Hoping to help solve the significant shortage of tourism accommodation in Noosa, GH Properties group has submitted plans for a five-star resort on the grounds of the existing Noosa Springs Golf and Spa Resort.
The Noosa Shire Council is considering plans for the proposed 106-suite boutique hotel, spanning five low-rise buildings and featuring two lagoon-style swimming pools - the first luxury development of scale since the Sofitel, formerly a Sheraton, was built in Hastings Street in 1989.
The project, expected to cost at least $50 million and create 360 jobs, does infringe substantially on private land, which is currently zoned as recreation and open space.
Project manager Phil Starkey, whose family helped build and develop Noosa Springs, says the buildings won’t protrude over the existing tree line and plans to rebuild and refurbish the existing tennis courts, which will be removed as part of the new build.
“The proposal represents a significant tourist accommodation opportunity that will provide enormous community benefit,” Starkey said.
“It will augment the existing accommodation market and assist in growing local tourism.”
Consisting of 98 standard rooms, six luxury suites, and two presidential suites, the expectation is the new building will complement, rather than replace, the Noosa Springs Golf & Spa Resort – which is also owned by GH Properties group since 2014.
An economic impact assessment found there are 3,821 rooms across 158 properties in the Noosa region, but serviced apartments dominate the market with a chronic lack of full-service hotel accommodation.
“Our region is missing out on high-spending tourists because of the shortage in this type of accommodation,” Starkey commented.
“There are very few sites in the Noosa area earmarked for visitor accommodation. Indeed, there is only one other in the Noosa Heads area – a site within Settlers Cove – but it does not enjoy the existing facilities and infrastructure offered by Noosa Springs Golf and Spa Resort. And there aren’t a lot of developers approaching Noosa Council with plans to build such a hotel.” He added.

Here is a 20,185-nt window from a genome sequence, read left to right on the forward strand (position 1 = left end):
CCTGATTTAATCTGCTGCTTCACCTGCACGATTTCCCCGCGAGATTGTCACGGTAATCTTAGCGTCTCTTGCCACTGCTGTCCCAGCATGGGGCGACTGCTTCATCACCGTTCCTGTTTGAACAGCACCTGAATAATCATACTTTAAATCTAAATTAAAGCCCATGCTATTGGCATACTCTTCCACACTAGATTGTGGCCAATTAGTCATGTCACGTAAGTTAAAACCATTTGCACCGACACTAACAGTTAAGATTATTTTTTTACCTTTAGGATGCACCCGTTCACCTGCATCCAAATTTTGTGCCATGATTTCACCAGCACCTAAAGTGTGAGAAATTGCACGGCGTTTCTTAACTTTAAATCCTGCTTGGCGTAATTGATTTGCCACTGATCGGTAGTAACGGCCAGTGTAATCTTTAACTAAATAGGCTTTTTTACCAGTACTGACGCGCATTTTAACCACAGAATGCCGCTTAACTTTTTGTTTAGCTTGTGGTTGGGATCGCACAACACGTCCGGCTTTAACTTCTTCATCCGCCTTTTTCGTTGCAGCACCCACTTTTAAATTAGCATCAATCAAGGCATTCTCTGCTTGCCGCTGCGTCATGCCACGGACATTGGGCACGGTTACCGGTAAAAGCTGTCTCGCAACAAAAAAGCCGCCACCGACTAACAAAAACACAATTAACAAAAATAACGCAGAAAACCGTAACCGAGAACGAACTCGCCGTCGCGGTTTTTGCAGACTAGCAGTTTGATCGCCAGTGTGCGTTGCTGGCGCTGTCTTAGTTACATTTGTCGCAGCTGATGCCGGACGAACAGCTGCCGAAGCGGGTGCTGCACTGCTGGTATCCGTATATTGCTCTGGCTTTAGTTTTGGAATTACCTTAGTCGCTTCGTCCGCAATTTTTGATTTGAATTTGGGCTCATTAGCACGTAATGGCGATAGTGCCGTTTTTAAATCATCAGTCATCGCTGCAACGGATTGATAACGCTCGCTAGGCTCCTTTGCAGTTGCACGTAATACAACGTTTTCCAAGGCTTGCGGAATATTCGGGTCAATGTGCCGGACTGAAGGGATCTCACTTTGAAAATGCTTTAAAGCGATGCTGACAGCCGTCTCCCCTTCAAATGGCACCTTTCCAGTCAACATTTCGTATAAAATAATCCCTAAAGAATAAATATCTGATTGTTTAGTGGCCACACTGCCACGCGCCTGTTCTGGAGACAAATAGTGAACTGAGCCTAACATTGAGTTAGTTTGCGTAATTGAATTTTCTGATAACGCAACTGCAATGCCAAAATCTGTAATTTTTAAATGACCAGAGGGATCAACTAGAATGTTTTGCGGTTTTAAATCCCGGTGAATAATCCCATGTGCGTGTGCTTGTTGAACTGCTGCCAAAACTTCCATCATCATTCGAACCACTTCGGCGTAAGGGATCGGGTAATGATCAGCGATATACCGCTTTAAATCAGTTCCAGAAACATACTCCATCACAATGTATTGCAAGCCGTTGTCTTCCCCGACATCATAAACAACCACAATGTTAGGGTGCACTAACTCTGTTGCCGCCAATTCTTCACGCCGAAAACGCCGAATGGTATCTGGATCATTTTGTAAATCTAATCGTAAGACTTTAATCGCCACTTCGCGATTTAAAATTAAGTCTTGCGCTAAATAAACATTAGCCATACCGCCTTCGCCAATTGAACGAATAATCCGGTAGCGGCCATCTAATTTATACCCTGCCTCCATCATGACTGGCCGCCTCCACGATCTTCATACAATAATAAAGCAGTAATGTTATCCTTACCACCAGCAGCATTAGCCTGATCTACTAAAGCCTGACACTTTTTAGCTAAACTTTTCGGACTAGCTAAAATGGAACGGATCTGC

Local concerns around parking and increased traffic have been considered, with traffic studies suggesting there will be no adverse impact on the traffic network. Engineers advise that no works to the external road network are required.
The hotel says it will implement a parking management plan on busy days, which will result in staff utilising an overflow parking area.
Starkey doesn’t foresee an issue when addressing golf members' concerns about the plan potentially impacting their ability to play on the championship golf course.
“Research shows that between 10 per cent and 20 per cent of guests will come to play golf so, at typical occupancy rates, an extra 16 to 32 guests on average will be looking to play each day,” he said.
“That can easily be managed on most days. Noosa Springs’ members will always have special rights and privileges to the golf course and have an opportunity to book tee times well in advance.
“We value our resort members and will do nothing to disadvantage their benefits. If it becomes necessary, visitors will be restricted to ensure members enjoy their playing privileges.”
About 19 koala trees will need to be removed to house the new tennis courts, but the property developers hope to offset this loss.
Starkey believes the proposed development is likely to attract high-spending visitors, and the hotel will add to the reputation of Noosa as a premier tourism region, so he doesn’t think the property will damage the existing value of local properties.
The proposal follows the Brisbane Supreme Court’s decision earlier this month to rule in favour of a community-funded legal challenge against the Sunshine State Council’s decision to grant permission to a five-star resort and housing project at Yaroomba beach.
The Yaroomba Beach development proposal, proposals which included a seven-storey hotel and 753 residential apartments, was approved by the Sunshine Coast Council in June 2018 but attracted 9,288 dissenting submissions.
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